Steve's dad is sick. Not a I should make him some chicken noodle soup kind of sick. It's not something extra rest and a few aspirin can conquer. No, we're talking more like a team of doctors and a pretty risky, yet potentially life-saving surgery. On his brain.
My father-in-law has had his share of health struggles this year and we have weathered them as a family, each one of us offering support and encouragement in our own way. We live next door to Steve's parents and our children see them nearly every day, so they are hyper sensitive to any break in routine or disruption of their time with Nana and Papa. That means I am, too, because when their grandparents aren't around I get drilled with questions about where they are and what they're doing.
Oh, it's not like we watch for Nana's car to pull in the driveway after work.
Wait. Yes they do.
Well, not in a stalker-ish kind of way, anyway.
And yes, I suppose the kids do wander over there some afternoons just to see if Papa has filled his candy jars with lemon drops and Tootsie Roll pops. Hey, they're kids after all. But the sweet treats and the always-stocked pantry are just a bonus to spending time with two people who adore them like only grandparents can.
So the thought of something being seriously wrong with their Papa is scary. And to their many questions I can offer few answers. We're all shaken. Nobody really wants to think about how fragile life is.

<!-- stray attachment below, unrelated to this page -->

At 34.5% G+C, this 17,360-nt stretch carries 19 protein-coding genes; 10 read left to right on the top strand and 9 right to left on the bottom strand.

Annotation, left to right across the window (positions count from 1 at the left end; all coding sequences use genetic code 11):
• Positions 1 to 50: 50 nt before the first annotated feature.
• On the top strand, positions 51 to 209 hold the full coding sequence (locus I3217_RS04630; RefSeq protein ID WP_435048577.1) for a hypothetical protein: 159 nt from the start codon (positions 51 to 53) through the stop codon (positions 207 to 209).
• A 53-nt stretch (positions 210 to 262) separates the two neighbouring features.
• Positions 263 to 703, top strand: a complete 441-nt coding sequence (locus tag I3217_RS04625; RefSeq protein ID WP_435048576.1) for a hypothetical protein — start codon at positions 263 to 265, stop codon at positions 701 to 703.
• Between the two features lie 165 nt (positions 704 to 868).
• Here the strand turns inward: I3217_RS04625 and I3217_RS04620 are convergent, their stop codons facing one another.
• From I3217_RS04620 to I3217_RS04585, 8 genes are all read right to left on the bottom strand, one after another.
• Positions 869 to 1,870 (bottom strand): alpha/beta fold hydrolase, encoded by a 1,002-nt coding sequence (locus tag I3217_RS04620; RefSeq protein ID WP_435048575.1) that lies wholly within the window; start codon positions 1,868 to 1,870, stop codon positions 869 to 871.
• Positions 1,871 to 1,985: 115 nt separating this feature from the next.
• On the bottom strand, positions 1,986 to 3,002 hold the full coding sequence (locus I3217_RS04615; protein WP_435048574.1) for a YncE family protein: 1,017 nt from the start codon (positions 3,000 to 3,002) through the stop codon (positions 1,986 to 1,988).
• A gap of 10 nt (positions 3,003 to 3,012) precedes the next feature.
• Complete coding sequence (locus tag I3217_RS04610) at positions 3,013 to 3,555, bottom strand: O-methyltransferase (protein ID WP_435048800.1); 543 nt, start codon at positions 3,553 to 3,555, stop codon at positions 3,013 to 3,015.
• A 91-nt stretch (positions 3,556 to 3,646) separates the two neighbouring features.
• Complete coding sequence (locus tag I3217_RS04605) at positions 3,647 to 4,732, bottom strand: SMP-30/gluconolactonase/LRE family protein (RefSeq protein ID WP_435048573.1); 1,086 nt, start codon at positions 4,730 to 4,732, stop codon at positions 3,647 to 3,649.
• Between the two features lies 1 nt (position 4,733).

But today I am reminded through my little book of daily devotions that sometimes all it takes is a few kind words to lift someone up when the world has knocked them down. (OK, and sometimes it takes medical intervention, but then kind words wouldn't hurt, either.)
"Pleasant words are like a honeycomb, sweetness to the soul and health to the body."
I've never been one to sugar-coat the truth for my children, but I can certainly comfort them - with my words and lots of extra hugs and kisses - in the midst of a crisis. They look to the adults in their lives for safety, for a sign that it's OK to be scared and hopeful at the same time. This week I have encouraged them to take their worries to God, and to do their best to focus on all the good in their lives.
And I'm doing my best to take my own advice.
Father-in-law's surgery is planned for Friday. He's hanging out in the hospital being waited on and keeping up with his soap operas and bantering back and forth with the nurses until then. Afterward? I guess we won't know until the time comes. Maybe life will eventually get back to normal ... whatever that is. Or maybe we'll have to learn a new normal.
One thing is for sure: we'll face it together, this extended family of friends and neighbors and ... well, extended family. We'll lean on each other. We'll pray. And I will make a point to speak "from God's honeycomb" to each of my loved ones.